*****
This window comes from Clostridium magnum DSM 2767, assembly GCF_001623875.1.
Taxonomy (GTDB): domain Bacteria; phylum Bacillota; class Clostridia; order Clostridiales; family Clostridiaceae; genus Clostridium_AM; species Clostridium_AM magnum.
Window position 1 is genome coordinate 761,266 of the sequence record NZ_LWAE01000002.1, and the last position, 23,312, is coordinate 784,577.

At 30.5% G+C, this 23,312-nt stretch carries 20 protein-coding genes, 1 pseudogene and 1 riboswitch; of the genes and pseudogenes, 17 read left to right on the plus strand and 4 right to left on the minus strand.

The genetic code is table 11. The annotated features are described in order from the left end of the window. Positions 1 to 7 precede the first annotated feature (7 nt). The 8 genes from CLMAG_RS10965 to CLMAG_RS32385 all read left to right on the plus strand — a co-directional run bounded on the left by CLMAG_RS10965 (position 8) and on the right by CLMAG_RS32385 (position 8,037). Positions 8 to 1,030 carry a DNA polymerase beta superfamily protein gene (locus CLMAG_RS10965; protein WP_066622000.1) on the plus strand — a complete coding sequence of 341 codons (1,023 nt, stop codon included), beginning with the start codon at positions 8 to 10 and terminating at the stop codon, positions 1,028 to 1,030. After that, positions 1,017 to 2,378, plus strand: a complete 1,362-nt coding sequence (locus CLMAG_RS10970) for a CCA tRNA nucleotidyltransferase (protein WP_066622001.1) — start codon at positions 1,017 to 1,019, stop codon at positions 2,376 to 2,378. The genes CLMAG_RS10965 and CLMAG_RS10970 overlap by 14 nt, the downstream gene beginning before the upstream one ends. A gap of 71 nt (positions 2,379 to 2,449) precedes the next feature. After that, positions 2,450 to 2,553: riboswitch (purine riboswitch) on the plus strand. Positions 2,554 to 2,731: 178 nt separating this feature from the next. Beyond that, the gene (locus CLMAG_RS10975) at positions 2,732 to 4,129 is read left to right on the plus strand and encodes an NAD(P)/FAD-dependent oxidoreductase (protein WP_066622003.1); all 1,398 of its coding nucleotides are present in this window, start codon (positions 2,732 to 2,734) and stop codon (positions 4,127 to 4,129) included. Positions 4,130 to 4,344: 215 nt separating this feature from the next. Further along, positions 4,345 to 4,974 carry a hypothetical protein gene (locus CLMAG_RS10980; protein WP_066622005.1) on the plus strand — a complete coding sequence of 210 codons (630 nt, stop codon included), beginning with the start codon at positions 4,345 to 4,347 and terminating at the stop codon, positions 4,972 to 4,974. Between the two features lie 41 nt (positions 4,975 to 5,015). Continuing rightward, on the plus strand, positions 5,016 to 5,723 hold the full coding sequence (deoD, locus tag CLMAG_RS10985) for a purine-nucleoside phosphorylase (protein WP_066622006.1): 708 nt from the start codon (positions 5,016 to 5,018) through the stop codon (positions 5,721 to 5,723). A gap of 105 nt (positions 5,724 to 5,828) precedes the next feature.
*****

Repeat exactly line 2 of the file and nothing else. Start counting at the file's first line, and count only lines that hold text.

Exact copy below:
Taxonomy (GTDB): domain Bacteria; phylum Bacillota; class Clostridia; order Clostridiales; family Clostridiaceae; genus Clostridium_AM; species Clostridium_AM magnum.